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A Holistic Analysis of Energy and Environmental Impacts from Hydrogen as an Alternative Fuel in 2050

  • Author(s): Willette, Peter
  • Advisor(s): Samuelsen, Scott
  • et al.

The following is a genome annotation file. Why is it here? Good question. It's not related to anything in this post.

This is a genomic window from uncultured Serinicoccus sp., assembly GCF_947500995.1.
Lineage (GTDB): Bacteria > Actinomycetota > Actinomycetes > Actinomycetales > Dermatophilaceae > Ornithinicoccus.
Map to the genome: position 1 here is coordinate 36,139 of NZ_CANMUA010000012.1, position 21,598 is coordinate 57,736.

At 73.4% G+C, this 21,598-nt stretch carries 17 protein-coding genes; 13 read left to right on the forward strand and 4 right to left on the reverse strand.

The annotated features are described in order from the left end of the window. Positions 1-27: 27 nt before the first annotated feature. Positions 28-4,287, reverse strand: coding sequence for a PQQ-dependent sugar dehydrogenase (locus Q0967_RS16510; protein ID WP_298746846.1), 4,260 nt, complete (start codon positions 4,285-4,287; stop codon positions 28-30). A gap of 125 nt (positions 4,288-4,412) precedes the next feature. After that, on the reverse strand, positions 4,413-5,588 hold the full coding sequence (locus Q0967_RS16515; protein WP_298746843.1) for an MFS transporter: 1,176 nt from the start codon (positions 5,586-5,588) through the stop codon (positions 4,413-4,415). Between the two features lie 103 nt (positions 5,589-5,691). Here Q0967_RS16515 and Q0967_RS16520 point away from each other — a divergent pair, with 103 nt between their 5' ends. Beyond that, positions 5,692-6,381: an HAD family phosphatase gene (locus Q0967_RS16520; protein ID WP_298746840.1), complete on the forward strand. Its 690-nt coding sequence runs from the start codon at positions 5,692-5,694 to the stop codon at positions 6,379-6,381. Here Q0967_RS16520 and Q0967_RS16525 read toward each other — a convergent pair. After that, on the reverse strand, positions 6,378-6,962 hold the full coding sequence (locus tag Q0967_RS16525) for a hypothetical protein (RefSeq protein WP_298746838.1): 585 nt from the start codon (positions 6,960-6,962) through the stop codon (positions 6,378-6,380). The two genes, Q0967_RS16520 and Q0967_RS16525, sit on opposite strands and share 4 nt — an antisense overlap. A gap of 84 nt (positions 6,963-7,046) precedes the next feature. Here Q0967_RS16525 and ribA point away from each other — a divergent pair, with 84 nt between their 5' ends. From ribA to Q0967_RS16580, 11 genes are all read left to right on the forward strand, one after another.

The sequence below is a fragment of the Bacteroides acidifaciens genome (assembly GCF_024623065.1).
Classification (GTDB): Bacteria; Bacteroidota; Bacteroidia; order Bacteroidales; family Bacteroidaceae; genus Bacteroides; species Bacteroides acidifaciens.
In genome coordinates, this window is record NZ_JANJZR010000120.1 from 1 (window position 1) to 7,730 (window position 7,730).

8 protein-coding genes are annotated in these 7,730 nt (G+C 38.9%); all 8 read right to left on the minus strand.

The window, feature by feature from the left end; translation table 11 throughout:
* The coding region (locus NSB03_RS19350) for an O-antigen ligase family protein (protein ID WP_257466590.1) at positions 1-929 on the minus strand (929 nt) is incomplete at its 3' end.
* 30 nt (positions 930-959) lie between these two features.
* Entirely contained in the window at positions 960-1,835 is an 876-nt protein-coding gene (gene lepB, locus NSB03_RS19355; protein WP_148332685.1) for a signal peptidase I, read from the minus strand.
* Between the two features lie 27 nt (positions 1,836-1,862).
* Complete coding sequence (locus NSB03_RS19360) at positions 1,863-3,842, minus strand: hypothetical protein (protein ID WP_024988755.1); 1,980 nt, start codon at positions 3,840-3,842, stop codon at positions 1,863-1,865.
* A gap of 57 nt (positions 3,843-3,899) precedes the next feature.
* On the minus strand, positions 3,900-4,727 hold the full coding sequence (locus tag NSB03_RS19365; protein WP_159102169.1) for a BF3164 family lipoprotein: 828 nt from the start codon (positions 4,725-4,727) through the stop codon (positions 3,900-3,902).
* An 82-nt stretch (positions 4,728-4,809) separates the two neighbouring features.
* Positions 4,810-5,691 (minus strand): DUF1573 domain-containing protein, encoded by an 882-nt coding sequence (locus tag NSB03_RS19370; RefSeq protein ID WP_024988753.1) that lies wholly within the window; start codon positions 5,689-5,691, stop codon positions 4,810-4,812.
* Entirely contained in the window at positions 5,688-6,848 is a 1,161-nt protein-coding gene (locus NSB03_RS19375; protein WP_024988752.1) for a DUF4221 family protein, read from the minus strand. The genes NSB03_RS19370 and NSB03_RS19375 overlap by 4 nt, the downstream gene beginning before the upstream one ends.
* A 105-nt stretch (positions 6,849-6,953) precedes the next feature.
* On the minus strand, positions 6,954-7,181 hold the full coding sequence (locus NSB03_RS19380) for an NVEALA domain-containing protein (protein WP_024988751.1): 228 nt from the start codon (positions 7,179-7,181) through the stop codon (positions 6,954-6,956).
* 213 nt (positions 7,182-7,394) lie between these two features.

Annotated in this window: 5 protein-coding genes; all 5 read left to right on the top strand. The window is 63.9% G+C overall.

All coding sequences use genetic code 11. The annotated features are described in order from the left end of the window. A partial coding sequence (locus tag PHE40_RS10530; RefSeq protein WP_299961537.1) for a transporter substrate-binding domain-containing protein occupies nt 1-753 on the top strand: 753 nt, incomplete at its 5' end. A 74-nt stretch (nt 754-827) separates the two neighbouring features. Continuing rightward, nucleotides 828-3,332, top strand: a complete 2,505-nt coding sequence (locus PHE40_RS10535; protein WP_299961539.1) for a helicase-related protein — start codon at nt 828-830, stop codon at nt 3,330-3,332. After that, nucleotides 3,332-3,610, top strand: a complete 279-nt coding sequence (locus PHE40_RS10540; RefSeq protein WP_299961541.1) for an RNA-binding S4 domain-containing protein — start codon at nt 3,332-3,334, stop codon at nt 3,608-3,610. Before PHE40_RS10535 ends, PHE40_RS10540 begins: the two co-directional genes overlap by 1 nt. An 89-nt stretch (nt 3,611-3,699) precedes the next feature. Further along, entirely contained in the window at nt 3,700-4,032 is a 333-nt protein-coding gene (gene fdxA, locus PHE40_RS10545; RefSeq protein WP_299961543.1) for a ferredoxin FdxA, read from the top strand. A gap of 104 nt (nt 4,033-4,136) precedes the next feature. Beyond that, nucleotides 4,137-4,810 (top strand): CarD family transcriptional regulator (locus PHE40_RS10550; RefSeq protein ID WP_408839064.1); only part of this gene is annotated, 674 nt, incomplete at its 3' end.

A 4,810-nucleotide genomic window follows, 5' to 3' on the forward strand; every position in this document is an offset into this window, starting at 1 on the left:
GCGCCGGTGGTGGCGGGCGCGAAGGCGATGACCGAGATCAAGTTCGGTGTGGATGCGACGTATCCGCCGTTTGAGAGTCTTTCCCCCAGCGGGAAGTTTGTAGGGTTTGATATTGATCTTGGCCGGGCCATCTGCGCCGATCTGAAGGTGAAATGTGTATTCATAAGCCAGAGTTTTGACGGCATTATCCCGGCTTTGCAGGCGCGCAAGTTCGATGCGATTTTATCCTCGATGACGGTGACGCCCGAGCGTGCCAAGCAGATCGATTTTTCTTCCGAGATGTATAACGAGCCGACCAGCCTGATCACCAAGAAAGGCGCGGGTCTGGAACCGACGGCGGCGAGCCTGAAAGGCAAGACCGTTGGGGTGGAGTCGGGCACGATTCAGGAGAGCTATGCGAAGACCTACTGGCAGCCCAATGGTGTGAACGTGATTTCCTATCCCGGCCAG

The driving factors for pursuing alternative fuels stem from energy issues associated with fossil based sources. In particular, such sources are finite in quantity, foreign sourced, and directly emit both greenhouse gasses (GHGs) and criteria pollutants during their utilization. In California, the transportation sector is in the lead for the consumption of overall energy by sector, with passenger vehicles emitting the most GHGs out of the entire transportation sector. Motivated by the large body of legislation and the complex nature of the potential alternative fuel supply chains, the goal of this work is to examine hydrogen as an alternative transportation fuel. To this end, a computer model was developed that allows for the systematic selection of preferred hydrogen supply chains. The goals of this thesis are to: 1) Establish spatially and temporally resolved generation, distribution, dispensing, and utilization scenarios for fueling the hydrogen transportation sector based on a systematic selection technique, and 2) Quantify the environmental impacts, and energy requirements in comparison to the current supply of petroleum fuels. The modeling approach developed herein, the Hydrogen Fueling infrastructure tool (HFit), takes a global decision-making approach to the creation and evolution of a future hydrogen infrastructure. In order to exercise the HFit, several case studies were conducted with different decision-making datasets. The outputs allowed for the simulation and quantification of a future hydrogen economy within the state of California on a spatial and temporal basis.

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